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Posted By Ted Miracco on March 10, 2022

Why Litigation is not the Only Route in Software Piracy

Amicable resolution for software vendors

Software vendors have long endured outright theft and inadvertent unlicensed use of their products, through pirated software and illegal key generators. Prior to the development of robust anti-piracy technologies, there was little that could be done by the software vendors, and many software consumers were duped into "purchasing" counterfeit licenses to non-genuine software.  

Today, robust technology can be deployed to detect tampering, uncover illegal downloads, and tracks the use of software without a legal license. These technologies are increasingly being adopted by software developers as they see other companies successfully protecting their intellectual property and recovering lost revenue.

A properly configured license compliance solution can deliver a wealth of usage data, while also providing credible evidence that helps companies successfully negotiate settlements, or if necessary, present to a court of law. However, software companies are in the business of developing innovative technologies – not litigation – so how are most infringement cases dealt with? Most software piracy cases are settled outside of the legal system, and in many cases to the mutual satisfaction of both parties. 

Some defense attorneys would have you believe otherwise, but there are alternative remedies to denial that can be much more effective for all parties concerned.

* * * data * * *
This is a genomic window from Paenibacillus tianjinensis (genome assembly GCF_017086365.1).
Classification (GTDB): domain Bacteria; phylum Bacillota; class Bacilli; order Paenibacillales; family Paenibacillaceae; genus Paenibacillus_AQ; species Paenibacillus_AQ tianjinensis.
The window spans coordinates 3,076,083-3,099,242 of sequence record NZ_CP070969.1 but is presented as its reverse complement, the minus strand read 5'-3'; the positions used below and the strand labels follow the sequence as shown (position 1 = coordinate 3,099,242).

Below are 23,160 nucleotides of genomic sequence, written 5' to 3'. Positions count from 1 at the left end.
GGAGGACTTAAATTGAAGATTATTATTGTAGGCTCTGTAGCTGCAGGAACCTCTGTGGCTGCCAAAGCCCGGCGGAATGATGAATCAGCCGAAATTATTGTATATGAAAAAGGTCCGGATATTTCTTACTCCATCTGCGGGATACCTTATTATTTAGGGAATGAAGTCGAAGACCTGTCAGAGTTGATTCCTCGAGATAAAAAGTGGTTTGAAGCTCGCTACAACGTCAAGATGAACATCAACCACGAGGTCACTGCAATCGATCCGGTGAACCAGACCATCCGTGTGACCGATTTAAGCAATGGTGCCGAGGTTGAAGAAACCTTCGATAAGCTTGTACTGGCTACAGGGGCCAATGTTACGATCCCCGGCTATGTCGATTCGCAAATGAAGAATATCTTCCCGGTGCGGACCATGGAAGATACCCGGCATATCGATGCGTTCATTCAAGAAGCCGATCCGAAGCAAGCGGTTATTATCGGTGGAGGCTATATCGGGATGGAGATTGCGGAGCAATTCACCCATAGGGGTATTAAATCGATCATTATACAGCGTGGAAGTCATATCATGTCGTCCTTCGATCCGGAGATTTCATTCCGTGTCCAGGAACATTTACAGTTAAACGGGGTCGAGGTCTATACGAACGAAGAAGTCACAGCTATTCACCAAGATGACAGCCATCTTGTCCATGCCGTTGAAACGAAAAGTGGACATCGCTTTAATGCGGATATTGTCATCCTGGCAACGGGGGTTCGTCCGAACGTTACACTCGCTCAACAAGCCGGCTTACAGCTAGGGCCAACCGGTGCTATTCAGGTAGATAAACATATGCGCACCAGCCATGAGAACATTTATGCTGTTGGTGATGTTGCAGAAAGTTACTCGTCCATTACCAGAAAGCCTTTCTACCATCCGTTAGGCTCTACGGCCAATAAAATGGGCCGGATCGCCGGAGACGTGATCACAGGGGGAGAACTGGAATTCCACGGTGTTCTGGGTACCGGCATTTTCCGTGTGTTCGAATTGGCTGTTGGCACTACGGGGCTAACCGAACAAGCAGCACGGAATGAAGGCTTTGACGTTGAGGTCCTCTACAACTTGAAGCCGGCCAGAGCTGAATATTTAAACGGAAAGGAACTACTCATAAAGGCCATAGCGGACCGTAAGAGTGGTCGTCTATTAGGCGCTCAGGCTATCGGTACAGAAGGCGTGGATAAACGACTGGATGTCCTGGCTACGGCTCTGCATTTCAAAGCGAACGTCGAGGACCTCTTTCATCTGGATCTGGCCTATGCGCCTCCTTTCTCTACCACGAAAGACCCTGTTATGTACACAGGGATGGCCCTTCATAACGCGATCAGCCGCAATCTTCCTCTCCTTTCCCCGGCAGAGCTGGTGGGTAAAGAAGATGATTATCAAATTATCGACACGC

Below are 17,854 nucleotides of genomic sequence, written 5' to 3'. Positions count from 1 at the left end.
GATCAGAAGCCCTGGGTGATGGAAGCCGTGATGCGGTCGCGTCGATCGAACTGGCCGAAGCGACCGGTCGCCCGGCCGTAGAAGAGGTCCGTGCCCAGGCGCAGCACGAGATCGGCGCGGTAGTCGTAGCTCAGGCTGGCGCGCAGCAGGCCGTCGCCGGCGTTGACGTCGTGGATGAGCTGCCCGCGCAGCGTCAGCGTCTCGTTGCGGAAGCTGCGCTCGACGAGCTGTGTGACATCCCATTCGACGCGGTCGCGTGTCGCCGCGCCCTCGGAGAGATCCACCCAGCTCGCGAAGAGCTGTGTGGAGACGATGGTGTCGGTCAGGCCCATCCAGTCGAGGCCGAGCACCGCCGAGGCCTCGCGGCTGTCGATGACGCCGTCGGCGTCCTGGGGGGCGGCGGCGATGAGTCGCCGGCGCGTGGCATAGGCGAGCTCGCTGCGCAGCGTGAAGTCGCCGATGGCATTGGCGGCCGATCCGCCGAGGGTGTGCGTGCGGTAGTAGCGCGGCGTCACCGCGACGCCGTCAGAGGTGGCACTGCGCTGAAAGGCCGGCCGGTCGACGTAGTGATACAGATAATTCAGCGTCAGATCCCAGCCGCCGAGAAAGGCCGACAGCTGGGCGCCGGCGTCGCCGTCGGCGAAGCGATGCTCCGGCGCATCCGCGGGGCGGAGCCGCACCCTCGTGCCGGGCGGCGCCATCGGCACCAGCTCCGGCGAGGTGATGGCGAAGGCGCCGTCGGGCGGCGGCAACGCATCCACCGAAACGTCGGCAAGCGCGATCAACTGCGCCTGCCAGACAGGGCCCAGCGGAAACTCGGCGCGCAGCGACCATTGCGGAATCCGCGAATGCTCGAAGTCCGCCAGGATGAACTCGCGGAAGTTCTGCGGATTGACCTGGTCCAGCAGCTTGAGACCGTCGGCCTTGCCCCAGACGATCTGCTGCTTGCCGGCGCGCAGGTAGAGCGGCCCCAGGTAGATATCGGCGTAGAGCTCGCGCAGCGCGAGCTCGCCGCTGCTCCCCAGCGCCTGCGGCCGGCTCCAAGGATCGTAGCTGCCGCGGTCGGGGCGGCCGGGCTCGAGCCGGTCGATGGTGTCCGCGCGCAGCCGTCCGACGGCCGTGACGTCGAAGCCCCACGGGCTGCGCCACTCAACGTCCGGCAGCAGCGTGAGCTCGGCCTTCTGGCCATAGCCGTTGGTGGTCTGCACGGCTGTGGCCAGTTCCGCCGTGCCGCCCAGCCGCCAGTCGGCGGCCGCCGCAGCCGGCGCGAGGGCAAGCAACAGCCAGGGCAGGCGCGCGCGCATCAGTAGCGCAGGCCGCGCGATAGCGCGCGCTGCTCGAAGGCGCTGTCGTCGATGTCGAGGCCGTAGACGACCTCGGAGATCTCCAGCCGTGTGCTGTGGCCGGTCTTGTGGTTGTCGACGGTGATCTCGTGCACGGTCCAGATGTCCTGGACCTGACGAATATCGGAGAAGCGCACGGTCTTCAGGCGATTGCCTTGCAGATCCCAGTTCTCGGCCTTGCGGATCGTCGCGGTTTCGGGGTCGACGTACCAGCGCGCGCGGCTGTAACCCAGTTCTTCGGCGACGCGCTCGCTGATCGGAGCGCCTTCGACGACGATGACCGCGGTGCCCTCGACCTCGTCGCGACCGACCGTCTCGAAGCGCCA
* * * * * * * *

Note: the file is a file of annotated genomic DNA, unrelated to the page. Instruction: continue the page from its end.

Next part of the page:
Our recent paper – ‘Software Vendors Want Amicable Resolution Not Litigation’ – looks at exactly this and covers some recent verdicts in cases won by software companies, but litigation is rare, expensive and easily avoidable, so it is often the last resort for a software vendor.

The paper gives advice to those approached by a software vendor with an allegation of unlicensed use of their product by an individual or the company. It provides advice on what steps to take when a demand letter is received, that can resolve the problem to both parties’ satisfaction prior to dedicating the time, effort, and expenses associated with challenging what may be rather compelling evidence of copyright infringement.

The paper also explores some of the risks to individuals, with the personal responsibility if caught using illegal software, but also the liability the employee’s company and its owners, directors, and senior management can have with unlicensed software on their corporate networks.

The company’s reputation could be on the line, and the employee could be facing reprimand or even potentially at risk of dismissal. Conversely, if a company supplies an employee with or asks them to use software illegally, the employee could be liable even though they did not personally steal it.

In addition to the risks of prosecution for using illegal software, applications downloaded from so-called discount websites and torrents often carry malware and ransomware with them, which then can infect not only the individual machine to which it is downloaded, but can also penetrate the entire enterprise network, costing thousands, even millions, in lost data, downtime, and loss of reputation.

In conclusion, software vendors simply want to be compensated for the use of their products and to protect their intellectual property (IP). They do not seek litigation, and alternative routes will always be preferable, as they want to build their customer base and add new customers.

That said, and contrary to the claims of some defense attorneys, software vendors will resort to court if required and, from the cases highlighted in the paper, they are seeing success in recovering lost revenue by leveraging license compliance technologies that collect actionable usage data and will use it to negotiate settlements or prove damages that result in large court awards.

Read the paper


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Joyce Kuo
Marketing Communications

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